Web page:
Knowing these points of anxiety will give you the perfect starting point to address concerns before they become objections. Jonathan Farrington’s seven-step guide (n.d.) on overcoming objections says, “The first [strategy] is pre-empting—in other words, by anticipating and responding to the objection before the prospect has even had a chance to voice it.” Use the concerns they have shared to put their mind at ease. Help them recognize your role in their rehabilitative journey.

Do Not Take It Personally

Overcoming objections takes practice and repetition. Even the best of us are unable to sway every person. Hearing the word “no” may feel like a personal rejection. That refusal can sting, even after years of experience.

Even after years of practice, we can sometimes feel the sting of rejection, especially when a patient decides not to pursue treatment. It is normal and healthy to question “what went wrong” and “how could I have done better,” but sometimes patients are just not ready to move forward.

If you have done your due diligence by testing, listening, and counseling, you have done your job. Do not take it personally.

Change is hard, and we may not always know the true reason a person decides not to move forward. Do not give up on the patient either. You can continue to follow up and let the patient know you are available to them in the future.

Always Have Compassion

As audiologists, we must build a thick skin. We become used to the common complaints, rejections, and negative perceptions of hearing aids, and even hearing health-care providers.

Sometimes the mundane nitty gritty of solving people’s problems can wear us down. However, “compassionate” is probably a common adjective used to describe audiologists. We may forget that, though you have heard the same complaints over and over, for the patient, it is their first time. They may be worried, frustrated, or afraid of failure.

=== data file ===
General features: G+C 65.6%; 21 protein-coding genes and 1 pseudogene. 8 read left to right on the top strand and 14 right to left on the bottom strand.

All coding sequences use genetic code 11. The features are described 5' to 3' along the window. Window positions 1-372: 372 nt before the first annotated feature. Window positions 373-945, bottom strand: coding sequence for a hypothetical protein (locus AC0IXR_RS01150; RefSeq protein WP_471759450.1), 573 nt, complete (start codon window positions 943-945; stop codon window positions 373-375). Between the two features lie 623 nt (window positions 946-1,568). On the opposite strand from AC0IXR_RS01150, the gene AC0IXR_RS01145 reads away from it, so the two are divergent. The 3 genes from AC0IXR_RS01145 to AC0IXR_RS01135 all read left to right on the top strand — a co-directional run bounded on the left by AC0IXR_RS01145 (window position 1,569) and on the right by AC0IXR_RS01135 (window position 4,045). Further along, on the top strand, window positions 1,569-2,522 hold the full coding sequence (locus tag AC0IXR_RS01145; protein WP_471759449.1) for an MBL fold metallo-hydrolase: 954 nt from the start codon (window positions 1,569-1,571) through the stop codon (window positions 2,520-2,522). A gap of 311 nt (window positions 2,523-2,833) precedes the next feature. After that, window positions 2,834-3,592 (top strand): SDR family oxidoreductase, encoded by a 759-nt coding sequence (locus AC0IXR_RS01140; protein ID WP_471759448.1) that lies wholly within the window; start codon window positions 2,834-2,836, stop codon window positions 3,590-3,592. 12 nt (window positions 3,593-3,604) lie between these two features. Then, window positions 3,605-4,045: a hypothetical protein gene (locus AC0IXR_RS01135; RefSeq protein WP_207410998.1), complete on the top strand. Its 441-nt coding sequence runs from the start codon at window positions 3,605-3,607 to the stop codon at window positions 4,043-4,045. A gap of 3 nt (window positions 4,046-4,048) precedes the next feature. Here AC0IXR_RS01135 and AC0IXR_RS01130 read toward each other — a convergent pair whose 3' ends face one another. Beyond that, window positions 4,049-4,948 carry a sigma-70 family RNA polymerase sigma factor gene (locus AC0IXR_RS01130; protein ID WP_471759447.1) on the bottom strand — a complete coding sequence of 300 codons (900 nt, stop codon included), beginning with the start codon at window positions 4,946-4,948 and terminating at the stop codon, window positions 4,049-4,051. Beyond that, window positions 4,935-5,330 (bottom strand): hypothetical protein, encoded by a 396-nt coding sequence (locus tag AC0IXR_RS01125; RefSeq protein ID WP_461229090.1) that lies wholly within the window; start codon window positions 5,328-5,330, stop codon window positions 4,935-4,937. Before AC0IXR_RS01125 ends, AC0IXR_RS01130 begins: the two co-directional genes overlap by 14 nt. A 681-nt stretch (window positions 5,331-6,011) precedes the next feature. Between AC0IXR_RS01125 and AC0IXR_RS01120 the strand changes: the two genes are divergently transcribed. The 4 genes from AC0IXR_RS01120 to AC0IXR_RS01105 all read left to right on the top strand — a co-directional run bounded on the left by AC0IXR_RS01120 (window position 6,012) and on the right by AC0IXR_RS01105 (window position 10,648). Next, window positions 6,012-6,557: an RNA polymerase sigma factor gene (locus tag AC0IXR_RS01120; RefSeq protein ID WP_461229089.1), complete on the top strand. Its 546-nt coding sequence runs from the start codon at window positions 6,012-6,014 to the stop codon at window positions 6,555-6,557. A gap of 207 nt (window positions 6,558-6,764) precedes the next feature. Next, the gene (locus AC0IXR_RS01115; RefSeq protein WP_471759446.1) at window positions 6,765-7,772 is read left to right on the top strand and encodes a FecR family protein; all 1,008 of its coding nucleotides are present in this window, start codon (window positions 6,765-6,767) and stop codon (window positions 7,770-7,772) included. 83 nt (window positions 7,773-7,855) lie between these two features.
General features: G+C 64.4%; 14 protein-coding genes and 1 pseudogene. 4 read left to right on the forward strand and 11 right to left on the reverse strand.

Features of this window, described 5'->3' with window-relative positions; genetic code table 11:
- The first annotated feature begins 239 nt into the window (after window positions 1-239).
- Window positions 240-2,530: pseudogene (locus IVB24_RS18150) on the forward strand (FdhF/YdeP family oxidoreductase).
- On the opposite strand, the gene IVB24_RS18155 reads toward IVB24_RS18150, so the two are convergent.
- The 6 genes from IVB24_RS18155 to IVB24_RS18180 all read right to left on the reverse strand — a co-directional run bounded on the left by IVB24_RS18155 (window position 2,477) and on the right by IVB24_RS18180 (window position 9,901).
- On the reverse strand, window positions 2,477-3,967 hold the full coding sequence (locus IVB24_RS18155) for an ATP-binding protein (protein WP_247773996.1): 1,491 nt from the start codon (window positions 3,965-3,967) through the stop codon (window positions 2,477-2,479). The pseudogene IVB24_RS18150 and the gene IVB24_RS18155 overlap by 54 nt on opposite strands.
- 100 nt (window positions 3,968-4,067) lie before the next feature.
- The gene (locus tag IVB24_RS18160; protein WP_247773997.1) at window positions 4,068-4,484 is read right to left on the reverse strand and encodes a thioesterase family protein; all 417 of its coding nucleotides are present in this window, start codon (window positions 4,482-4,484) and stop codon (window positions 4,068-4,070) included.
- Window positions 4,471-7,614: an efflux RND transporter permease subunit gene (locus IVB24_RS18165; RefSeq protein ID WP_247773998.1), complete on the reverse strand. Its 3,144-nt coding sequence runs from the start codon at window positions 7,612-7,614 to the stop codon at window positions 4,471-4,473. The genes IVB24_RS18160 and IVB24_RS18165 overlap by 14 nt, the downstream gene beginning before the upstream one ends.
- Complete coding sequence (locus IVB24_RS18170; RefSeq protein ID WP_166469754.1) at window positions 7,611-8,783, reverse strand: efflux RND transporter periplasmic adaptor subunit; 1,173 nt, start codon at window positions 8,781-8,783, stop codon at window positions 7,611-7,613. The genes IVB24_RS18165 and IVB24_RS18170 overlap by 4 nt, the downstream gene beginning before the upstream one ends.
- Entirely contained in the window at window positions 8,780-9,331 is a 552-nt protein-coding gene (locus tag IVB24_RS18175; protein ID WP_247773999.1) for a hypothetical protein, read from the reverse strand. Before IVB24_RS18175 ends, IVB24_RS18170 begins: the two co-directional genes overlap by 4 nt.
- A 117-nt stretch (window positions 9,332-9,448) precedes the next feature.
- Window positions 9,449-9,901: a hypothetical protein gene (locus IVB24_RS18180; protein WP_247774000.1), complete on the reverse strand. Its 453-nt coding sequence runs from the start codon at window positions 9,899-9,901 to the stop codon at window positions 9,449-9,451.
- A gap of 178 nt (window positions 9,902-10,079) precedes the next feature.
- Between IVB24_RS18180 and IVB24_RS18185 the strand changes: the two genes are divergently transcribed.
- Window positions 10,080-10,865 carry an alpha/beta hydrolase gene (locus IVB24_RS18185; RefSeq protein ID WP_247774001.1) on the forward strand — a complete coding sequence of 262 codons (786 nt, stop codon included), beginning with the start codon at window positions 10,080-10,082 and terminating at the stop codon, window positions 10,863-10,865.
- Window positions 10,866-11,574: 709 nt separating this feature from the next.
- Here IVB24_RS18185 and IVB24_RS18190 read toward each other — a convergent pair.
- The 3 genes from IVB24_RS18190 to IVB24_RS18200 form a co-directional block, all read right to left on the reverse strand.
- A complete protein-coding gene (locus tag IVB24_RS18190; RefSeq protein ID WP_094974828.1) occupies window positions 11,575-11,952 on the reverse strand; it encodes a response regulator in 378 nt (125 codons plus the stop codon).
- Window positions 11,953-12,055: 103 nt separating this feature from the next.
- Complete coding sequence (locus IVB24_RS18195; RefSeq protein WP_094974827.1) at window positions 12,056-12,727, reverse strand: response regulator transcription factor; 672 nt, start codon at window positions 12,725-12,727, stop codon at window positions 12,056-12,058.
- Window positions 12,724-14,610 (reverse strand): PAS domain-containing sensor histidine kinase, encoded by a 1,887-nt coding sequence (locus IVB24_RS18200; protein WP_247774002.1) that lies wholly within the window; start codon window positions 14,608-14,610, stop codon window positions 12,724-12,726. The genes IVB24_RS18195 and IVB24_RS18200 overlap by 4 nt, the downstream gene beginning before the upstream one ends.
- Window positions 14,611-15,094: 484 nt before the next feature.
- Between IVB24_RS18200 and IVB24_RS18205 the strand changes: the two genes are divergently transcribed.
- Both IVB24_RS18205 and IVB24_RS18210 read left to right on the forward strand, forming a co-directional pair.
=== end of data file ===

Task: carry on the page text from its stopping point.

We may sometimes forget that each patient is on their own journey, and it is unique to them. It is important to practice being compassionate. Whenever you start to feel overwhelmed or frustrated, take a deep breath and look at the situation through the patient’s eyes. Reminding ourselves to be compassionate will help us build true, meaningful relationships with our patients.

Keep on Learning

Becoming an audiologist takes more than a degree; it takes experience, practice, and a willingness to learn. School was a great place to start that evolution, but it shouldn’t stop there. The things I have learned over the past several years could not have been taught in school.

We need to experience rejection, be inspired by accomplishments, and plan a way to address a new challenges. Our work settings are now our schools. Here, we cultivate new ideas, hone our skills, and interact with colleagues. Sharing your experiences, both good and bad, with colleagues fosters lifelong learning. Don’t forget, practice makes perfect.


English K. (2017) Patient-Centered Care, part 5/5: Patient Relationships. (accessed on March 3, 2021).

Farrington J. (n.d.) Overcoming Objections: How and When to Answer the Most Common Objections [Brochure].